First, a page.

In the rich newspaper vernacular of the 1950s, few pro wrestlers inspired writers better than “The Elephant Boy” Tony Olivas. With his wild, bushy hair, and dark skin, Olivas, who died in early February, hardly had to do a thing to be promoted.

The Elephant Boy

Consider these beauties:

  • “Elephant Boy, with the help of Moolah, won the first fall from Carlos Mendoza in seven minutes. The bushy haired ‘South African’ used various choke holds to soften up his opponent and Moolah administered a few blows and held the Mexican on occasion while Elephant Boy pummeled him.” – Coshocton, Ohio, May 27, 1952
  • “The robe he wears is one of his most prized possessions. In fact, promoters who book the Elephant Boy report that the robe now carries its own insurance policy in the amount of $5,000.” – Wrestling U.S.A., July 1954
  • “The copper skinned trapper of the mammoth African pachyderms.” – Chillicothe Constitution Tribune (Missouri), May 21, 1957
  • “Little is known about him except that he is one of the strongest men in the ring. His complexion is dark because of his long exposure to the sun’s hot rays. His hair completely covers his eyes. It is that long and very wiry and curly.” – The Progress-Index, Jan. 1, 1958, Petersburg, Va.
  • “Then there was Elephant Boy, a wild looking cat whose manager claimed he had been raised by a herd of elephants. Naturally he didn’t speak any English. Just elephant talk. Very mean sort who always pulled dirty elephant tricks on his opponents.” – San Antonio Express/News, June 10, 1972

So it was no surprise to find Olivas back in the news again, after he became an ordained priest at St. Thomas Aquinas Church in his native Ojai, California at the young age of 76. The thought of such a wildman turned clergyman was irresistible.

“I think that the Lord was always willing to grab me, but I was running a little ahead of him, or wasn’t quite ready,” Olivas said in an Associated Press article in 1997. “But he finally got a hold of me and now he says, ‘You can’t get away.'”

Unfortunately, the news of his passing at the age of 86 on February 6, 2008, got little press.

Having suffered a heart attack in 2002, Olivas had slowed down, but was active at the parish, which serves upwards of 5,000 people. “I do my duty. We have daily mass every day, and Sunday,” the associate pastor explained to this writer in 2004 at the Cauliflower Alley Club reunion in Las Vegas. Previously to his time as a pastor, he had been a permanent deacon at the parish for nearly 20 years.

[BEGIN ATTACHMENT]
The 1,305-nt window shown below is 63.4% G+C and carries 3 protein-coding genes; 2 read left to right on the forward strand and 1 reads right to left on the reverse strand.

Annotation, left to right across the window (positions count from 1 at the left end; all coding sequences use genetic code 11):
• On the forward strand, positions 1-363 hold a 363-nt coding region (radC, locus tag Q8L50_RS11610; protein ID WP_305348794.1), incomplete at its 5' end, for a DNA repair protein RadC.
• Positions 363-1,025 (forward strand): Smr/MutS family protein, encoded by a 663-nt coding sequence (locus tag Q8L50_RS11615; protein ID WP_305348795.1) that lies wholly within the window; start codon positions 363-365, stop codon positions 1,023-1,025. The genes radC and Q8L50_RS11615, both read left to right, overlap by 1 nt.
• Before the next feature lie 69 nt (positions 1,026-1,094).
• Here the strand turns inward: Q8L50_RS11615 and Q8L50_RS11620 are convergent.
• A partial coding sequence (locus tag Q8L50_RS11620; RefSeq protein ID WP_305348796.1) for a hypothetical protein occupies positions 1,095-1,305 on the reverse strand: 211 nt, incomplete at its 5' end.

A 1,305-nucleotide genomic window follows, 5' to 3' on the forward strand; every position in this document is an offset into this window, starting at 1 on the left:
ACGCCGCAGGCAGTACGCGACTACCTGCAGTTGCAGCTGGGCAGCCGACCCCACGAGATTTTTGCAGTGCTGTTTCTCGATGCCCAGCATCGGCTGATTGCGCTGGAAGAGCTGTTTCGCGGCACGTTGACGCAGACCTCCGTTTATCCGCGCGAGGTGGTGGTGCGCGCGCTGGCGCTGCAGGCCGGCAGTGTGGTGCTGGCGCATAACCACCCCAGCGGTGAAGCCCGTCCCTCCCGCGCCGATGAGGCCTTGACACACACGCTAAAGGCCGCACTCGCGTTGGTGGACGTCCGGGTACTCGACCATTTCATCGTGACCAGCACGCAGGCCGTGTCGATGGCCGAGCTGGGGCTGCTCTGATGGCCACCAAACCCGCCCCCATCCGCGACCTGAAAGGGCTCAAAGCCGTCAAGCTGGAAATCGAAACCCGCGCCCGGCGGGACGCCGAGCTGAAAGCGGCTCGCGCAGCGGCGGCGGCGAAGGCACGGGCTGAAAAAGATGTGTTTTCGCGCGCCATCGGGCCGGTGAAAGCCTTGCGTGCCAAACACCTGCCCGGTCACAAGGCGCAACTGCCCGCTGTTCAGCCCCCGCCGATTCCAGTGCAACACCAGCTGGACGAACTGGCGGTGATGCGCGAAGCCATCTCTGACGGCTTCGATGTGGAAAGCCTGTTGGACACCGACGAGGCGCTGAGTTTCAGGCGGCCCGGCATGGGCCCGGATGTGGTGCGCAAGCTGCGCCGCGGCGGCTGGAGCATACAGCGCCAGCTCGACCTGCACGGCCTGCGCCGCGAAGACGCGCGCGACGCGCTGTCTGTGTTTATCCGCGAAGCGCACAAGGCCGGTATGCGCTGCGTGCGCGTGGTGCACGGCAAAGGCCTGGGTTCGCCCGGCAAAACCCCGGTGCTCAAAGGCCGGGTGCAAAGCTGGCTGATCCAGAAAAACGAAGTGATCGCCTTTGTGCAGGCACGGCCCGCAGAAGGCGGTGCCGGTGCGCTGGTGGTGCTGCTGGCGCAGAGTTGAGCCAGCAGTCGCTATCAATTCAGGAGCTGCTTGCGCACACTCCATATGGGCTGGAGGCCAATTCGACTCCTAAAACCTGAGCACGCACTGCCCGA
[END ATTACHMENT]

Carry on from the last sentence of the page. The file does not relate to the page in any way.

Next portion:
William Victor Olivas was born on March 26, 1921 in Ventura County, California to William and Solena Olivas, and raised around Ojai. According to his obituary at the The Tidings website, his family had lived in Ventura since mission days, descendants of Spanish army captain Rimundo Olivas, who built the historic Olivas Adobe, a Ventura landmark. As a youth, Olivas attended Villanova Preparatory School and Los Angeles College, where he planned to study languages before entering the seminary. When the Japanese attacked Pearl Harbor in December 1941, Olivas joined the army.

While stationed in England, he befriended another solider who moonlighted as a wrestler, and had his first match there. “One night, his opponent didn’t show up and he said, ‘Come on, if I don’t wrestle I’m not going to get my 70 pounds,” he recalled in a 1997 newspaper article.

During the war, Olivas was a part of the D-Day invasion at Omaha Beach, as a part of the combat engineers, and stayed with the U.S. Army as it marched through France and Germany as an assistant to the front-line Roman Catholic chaplain.

Upon returning to American after the war concluded, Olivas considered re-entering the seminary, but instead began dabbling in the growing sport of professional wrestling in 1947 and 1948, working initially for California promoter Hugh Nichols as a referee and as a wrestler, Billy Olivas.

It was Nichols who dispatched Olivas to Chicago, which was the centre of the grappling game thanks to the power of the DuMont television network’s wrestling show, taped at the Marigold Arena. By 1951, with his hair considerably longer than his post-army days, Olivas had fallen under the wiles of mat impressionaro Jack Pfeffer, who came up with the whole Elephant Boy gimmick, modeled loosely on film star Sabu Dastagir (1937’s Elephant Boy, The Jungle Book, The Thief of Bagdad).